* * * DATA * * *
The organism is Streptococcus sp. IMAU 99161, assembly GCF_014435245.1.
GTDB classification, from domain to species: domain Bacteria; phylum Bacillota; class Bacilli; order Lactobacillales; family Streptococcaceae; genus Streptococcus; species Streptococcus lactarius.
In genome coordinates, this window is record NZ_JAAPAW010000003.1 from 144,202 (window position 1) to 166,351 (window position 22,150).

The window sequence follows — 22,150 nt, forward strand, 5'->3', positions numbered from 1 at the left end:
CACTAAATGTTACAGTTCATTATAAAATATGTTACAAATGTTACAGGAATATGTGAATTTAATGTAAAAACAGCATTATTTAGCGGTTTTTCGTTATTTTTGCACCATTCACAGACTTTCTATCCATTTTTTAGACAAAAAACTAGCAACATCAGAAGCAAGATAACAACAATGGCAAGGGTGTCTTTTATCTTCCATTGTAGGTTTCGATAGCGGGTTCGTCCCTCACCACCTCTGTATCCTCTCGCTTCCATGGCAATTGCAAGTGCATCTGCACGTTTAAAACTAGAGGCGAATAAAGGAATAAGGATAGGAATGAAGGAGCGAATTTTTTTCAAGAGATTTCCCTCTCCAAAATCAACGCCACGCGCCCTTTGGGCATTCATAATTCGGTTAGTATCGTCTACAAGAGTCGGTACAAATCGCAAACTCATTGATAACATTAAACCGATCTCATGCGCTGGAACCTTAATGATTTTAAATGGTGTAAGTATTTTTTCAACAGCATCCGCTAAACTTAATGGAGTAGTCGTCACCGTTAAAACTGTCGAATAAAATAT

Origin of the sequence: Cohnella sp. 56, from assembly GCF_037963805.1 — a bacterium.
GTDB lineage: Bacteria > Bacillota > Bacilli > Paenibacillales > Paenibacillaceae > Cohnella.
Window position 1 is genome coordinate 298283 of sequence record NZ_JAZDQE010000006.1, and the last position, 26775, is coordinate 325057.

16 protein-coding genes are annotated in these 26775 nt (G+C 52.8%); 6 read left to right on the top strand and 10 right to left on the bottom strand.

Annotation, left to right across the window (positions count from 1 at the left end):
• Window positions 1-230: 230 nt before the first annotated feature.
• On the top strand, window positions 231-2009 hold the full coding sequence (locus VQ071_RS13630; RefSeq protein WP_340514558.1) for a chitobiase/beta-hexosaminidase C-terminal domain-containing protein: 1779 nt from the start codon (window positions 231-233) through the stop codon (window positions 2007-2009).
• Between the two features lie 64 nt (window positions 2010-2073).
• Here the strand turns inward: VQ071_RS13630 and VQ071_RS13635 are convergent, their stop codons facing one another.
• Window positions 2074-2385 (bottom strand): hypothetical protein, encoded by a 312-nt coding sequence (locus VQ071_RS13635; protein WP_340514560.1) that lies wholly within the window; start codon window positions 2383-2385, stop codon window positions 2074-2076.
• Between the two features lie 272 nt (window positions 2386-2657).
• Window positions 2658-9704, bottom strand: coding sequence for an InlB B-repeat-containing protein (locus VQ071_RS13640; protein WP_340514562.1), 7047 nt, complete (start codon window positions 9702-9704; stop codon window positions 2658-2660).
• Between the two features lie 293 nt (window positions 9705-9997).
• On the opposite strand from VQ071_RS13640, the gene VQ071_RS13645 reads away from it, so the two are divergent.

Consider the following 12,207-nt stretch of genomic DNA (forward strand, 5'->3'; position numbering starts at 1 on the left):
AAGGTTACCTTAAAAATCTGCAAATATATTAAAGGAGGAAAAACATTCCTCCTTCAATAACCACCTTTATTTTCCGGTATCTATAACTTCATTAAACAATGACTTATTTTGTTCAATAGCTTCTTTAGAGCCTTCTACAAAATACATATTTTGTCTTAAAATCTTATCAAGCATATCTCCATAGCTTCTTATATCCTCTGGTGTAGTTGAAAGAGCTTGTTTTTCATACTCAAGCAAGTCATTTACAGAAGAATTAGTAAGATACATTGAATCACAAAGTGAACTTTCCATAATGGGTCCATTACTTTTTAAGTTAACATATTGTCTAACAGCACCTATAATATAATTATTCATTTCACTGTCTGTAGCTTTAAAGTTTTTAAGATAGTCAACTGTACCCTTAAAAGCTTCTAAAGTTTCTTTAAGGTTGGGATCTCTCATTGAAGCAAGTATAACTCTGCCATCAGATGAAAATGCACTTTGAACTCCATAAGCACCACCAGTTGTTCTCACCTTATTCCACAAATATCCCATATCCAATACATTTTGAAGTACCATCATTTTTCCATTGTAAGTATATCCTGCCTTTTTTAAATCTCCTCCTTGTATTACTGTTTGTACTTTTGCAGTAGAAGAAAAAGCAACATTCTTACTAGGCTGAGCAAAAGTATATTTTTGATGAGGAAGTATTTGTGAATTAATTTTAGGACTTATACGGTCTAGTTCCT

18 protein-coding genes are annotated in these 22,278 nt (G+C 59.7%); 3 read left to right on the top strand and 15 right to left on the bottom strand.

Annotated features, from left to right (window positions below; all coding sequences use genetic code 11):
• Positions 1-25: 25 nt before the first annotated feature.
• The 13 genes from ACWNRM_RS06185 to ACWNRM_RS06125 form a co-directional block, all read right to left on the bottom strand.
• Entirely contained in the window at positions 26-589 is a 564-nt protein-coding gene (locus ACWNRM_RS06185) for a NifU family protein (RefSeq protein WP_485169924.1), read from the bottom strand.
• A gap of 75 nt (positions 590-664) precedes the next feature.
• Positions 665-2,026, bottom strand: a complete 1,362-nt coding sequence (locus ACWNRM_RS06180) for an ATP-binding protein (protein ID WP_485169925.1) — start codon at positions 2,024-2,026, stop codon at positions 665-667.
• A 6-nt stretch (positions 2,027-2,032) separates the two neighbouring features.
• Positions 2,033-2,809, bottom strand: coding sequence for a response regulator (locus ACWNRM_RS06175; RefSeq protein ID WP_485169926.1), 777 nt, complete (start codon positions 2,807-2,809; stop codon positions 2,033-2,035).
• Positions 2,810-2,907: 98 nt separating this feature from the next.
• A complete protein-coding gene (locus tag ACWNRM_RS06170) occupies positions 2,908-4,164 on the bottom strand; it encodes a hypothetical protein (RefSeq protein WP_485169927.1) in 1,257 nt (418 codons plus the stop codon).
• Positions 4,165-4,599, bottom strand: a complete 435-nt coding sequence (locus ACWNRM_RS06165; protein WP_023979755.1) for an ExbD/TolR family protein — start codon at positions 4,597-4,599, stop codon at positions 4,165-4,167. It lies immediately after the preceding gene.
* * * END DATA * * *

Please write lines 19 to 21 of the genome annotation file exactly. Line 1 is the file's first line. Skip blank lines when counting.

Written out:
• On the opposite strand from VQ071_RS13640, the gene VQ071_RS13645 reads away from it, so the two are divergent.

Consider the following 12,207-nt stretch of genomic DNA (forward strand, 5'->3'; position numbering starts at 1 on the left):
AAGGTTACCTTAAAAATCTGCAAATATATTAAAGGAGGAAAAACATTCCTCCTTCAATAACCACCTTTATTTTCCGGTATCTATAACTTCATTAAACAATGACTTATTTTGTTCAATAGCTTCTTTAGAGCCTTCTACAAAATACATATTTTGTCTTAAAATCTTATCAAGCATATCTCCATAGCTTCTTATATCCTCTGGTGTAGTTGAAAGAGCTTGTTTTTCATACTCAAGCAAGTCATTTACAGAAGAATTAGTAAGATACATTGAATCACAAAGTGAACTTTCCATAATGGGTCCATTACTTTTTAAGTTAACATATTGTCTAACAGCACCTATAATATAATTATTCATTTCACTGTCTGTAGCTTTAAAGTTTTTAAGATAGTCAACTGTACCCTTAAAAGCTTCTAAAGTTTCTTTAAGGTTGGGATCTCTCATTGAAGCAAGTATAACTCTGCCATCAGATGAAAATGCACTTTGAACTCCATAAGCACCACCAGTTGTTCTCACCTTATTCCACAAATATCCCATATCCAATACATTTTGAAGTACCATCATTTTTCCATTGTAAGTATATCCTGCCTTTTTTAAATCTCCTCCTTGTATTACTGTTTGTACTTTTGCAGTAGAAGAAAAAGCAACATTCTTACTAGGCTGAGCAAAAGTATATTTTTGATGAGGAAGTATTTGTGAATTAATTTTAGGACTTATACGGTCTAGTTCCT